So, as you commute from home to work or school and back, as you consider what changes in transportation would make the most difference in your life, make your opinion known.
This is an opportunity to touch the future of transportation, here in Oregon, which is what sustainability-conscious people must do (and I say “must” because our children will have no choice but to live in the world we leave them; wouldn’t it be nice if they had some faith that we considered them in our decisions?)

 

EV Roadmap 4- Getting to a Million

Sponsored by Portland State University and PGE, the EV Roadmap series recently completed its fourth iteration. George Beard, Strategic Business Alliance Builder Extraordinaire, constructed the conference around the theme of “Getting to a Million” and interwove the pragmatic with the aspirational.
I have been attending them since the beginning (Nov/09) and always find something intriguing and hopeful in the two days. This time was no exception.

Of particular interest was the conference’s use of electronic polling of the audience the results of which were displayed on the big screen.  Questions ranged from factual knowledge (how much oil does the US import each year?) to subjective conclusions (how likely is Oregon to meet its EV objectives?)

Most provocative was Sam Ori’s presentation of Oil Shockwave, designed to to incite awareness of how precarious the perch is of the United States when it comes to global oil production interruption.  Oil Shockwave is designed to bring seasoned domestic security decisionmakers to confront a terrorist attack  at Saudi Arabia’s Abaquiq oil refinery compounded by geopolitical intrigue.  As a country, we are only 3% (of global oil production)  away from massive price spikes and severe economic damage.   Sam also related that the Saudi’s recently let slip they do not want to cause such price spikes because it will hasten the developed world’s transition to renewable energy sources.

In Oregon’s case, we have assigned for ourselves the goal of achieving 30,000 EVs sales by 2015, tripling our pro rata share of Obama’s national goal.  This means that 2012 will be a BIG year if we are to stay on track to meet those numbers. According to Charlie Allcock, PGE’s Director of Business Development,  we will be facing formidable challenges including ongoing unemployment, high MSRP, and diminishing tax credit incentives.   If we are to meet just the one percent goal of 10,000 vehicles, we will need to sell 2000 new EVs by the end of 2012.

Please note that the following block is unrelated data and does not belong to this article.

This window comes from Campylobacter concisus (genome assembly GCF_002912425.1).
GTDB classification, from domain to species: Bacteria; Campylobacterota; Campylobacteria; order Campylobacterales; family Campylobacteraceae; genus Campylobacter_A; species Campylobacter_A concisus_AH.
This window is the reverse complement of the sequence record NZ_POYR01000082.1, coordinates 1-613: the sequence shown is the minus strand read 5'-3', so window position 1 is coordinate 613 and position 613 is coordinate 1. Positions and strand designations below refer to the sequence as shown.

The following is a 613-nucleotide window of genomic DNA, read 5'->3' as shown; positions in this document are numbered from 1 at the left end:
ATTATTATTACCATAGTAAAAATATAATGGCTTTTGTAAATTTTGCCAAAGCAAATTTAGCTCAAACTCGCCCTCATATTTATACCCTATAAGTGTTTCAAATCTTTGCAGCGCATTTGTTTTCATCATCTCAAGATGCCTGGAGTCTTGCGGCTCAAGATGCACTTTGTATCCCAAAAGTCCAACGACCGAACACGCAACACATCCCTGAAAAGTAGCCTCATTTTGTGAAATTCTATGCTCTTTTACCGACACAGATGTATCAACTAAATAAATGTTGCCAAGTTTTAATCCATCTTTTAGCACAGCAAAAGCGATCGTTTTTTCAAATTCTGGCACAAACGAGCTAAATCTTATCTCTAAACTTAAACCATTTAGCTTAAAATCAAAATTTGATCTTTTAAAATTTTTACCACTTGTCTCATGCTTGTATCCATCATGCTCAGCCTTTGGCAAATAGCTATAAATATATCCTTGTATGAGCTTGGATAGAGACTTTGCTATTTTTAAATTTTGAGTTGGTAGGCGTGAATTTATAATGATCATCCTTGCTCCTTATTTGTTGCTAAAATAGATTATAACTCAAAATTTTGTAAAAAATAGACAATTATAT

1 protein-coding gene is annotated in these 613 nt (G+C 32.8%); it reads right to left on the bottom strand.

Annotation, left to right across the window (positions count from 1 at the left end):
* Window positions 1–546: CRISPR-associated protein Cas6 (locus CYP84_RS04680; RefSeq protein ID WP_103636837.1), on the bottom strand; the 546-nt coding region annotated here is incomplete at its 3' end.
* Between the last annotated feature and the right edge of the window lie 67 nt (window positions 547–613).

How do we get there?  The solution lies in a multi-pronged approach. 

We must stress consumer education and outreach.  [Oregon’s Governor’s Transportation Electrification Executive Council  (TEEC) is promoting a strategy of “eyeballs and seats” which presumes that the more vehicles out and about in public, the more people will begin to entertain EVs as an alternative to conventional vehicles.  Providing visibility, driving experience, and broadcasting a positive message using all forms of media (including blogs!) will help inspire change.  The focus group that was videoed live at the conference showed many EV myths remain, including perceptions that the vehicles are prohibitively expensive, have limited range and speed, and take too long to charge.]

We must assist fleet managers in running the numbers to show the long-term operational cost advantages presented by EVs, especially when fuel price volatility is introduced.

We must get people to begin to assess their driving habits, operational costs and routines so their next vehicle purchase  is based on choice of electrified transport that accounts for these realities.

We must start our own social movement by engaging social networks and creating toolkits to promote social engagement with the personal and public virtues of EVs. [Check out Nathan Pinsley, a strategist at Purpose.com, who provided one of the more interesting presentations on bridging the gap from early adopters to mainstream]

We must continue to subsidize technologic innovation to fuel progress in battery development and continued downward trajectory of pricing.

We must build strategic partnerships between electric utilities, smart grid technologies, and regulatory authorities.

We must NOT rely upon Washington to solve our energy problems given the partisan divide and gridlock.  No more federal loan guarantees or manufacturing tax incentives are imminent.   States and regions must provide their own set of solutions.

If we truly aspire to greatness on behalf of our nation and the environment, maybe 30,000  EV sales in Oregon by 2015 isn’t such a daunting number.